A few weeks ago I got connected with the leadership team of the Luasanne Movement. The group dates back to 1974 when Billy Graham and John Stott brought church leaders from around the world to Luasanne, Switzerland, for a “congress” on world missions. Another Luasanne Congress occured in 1989 in Manila. A thrid gathering is now set for Cape Town, South Africa, in October 2010. It will include over 4000 leaders from over 200 countrie–the largest, most diverse gathering of Christian leaders in history. And for the first time more than half of the delagates will be from the Majority World. As I move toward greater involvement with the efforts to organize Cape Town 2010, I’ve finally picked up a book that’s been on my desk for some time–Mark Noll’s The New Shape of World Christianity. I’ve just gotten in to it, but I thought I’d share a few remarkable statements and statistics from the openening chapters.
- Today there are more missionaries from Brazil engaged in crosscultural ministry than fromBritain or Canada.
- There are over 10,000 foreign Christian workers serving in Britain, France, Germany and Italy–and more than 35,000 in the U.S. Most of the missionaries in Britain are from Africa and Asia.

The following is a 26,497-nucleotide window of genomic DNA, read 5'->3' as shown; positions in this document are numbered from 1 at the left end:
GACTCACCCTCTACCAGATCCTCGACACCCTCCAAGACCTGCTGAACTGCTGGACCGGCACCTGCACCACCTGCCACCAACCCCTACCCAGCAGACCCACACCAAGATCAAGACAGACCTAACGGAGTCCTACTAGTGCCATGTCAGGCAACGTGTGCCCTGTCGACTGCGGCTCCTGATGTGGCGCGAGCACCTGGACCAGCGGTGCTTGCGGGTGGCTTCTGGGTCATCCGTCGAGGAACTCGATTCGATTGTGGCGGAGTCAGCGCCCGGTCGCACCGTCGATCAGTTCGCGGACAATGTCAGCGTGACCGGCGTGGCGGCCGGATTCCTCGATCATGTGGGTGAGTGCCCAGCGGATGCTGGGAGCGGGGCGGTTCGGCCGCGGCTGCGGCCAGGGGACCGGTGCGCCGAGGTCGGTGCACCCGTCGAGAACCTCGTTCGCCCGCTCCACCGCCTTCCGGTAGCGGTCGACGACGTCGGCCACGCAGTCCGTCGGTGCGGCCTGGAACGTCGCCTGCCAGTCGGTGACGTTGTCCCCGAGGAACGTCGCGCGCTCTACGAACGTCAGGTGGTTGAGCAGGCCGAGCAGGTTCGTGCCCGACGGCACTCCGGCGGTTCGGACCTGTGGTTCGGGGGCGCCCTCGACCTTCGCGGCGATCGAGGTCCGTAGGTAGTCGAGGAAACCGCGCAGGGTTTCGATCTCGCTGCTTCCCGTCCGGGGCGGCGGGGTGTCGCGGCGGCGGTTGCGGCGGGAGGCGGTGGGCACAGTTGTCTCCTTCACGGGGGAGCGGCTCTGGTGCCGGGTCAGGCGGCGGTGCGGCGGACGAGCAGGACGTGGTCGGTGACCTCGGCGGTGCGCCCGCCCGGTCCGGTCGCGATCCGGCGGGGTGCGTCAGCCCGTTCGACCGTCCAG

- “This past Sunday it is possible that more Christian believers attended church in China than in all of so-called ‘Christian Europe.'”
- “This past Sunday more Presbyterians were in church in Ghana than in Scotland.”
- “Today, the largest Christian congregation in Europe is in Kiev, and it is pastored by a Nigerian of Pentecostal background.”
- “More than half of all Christian adherents in the whole history of the church have been alive in the last one hundred years. Close to half of Chrisitan believers who have ever lived are alive right now.”
- In 1900, over 80 percent of the Christian population was Caucasian and over 70 percent lived in Europe. Now, according to historian Dana Robert, “The typical late twentieth-century Christian was no longer a European man but a Latin American or African Woman.”
What does all of this mean? I’ll have to keep reading Noll to find out. But I do have a few thoughts of my own. First, it means those of us in the West should be taking a more humble posture. Despite having more resources and eduction than any other Christians in history, we have been overseeing a significant contraction in the church. At the same time, our African, South Asian, and Latin American brothers and sisters–often underresourced–are watching the church expand beyond belief. Maybe we don’t have church/mission figured out. Maybe we should be learning from them. Secondly, it means that gatherings like the one planned in Cape Town in 2010 are more important than ever. The old assumptions about world mission are being swept away. When Africans feel compelled to send missionaries to the U.S., you know something is happening. We need to gather, listen, and learn from those who for centuries have been silenced by the Western church. Click here to learn more about the Luasanne Congress in Cape Town.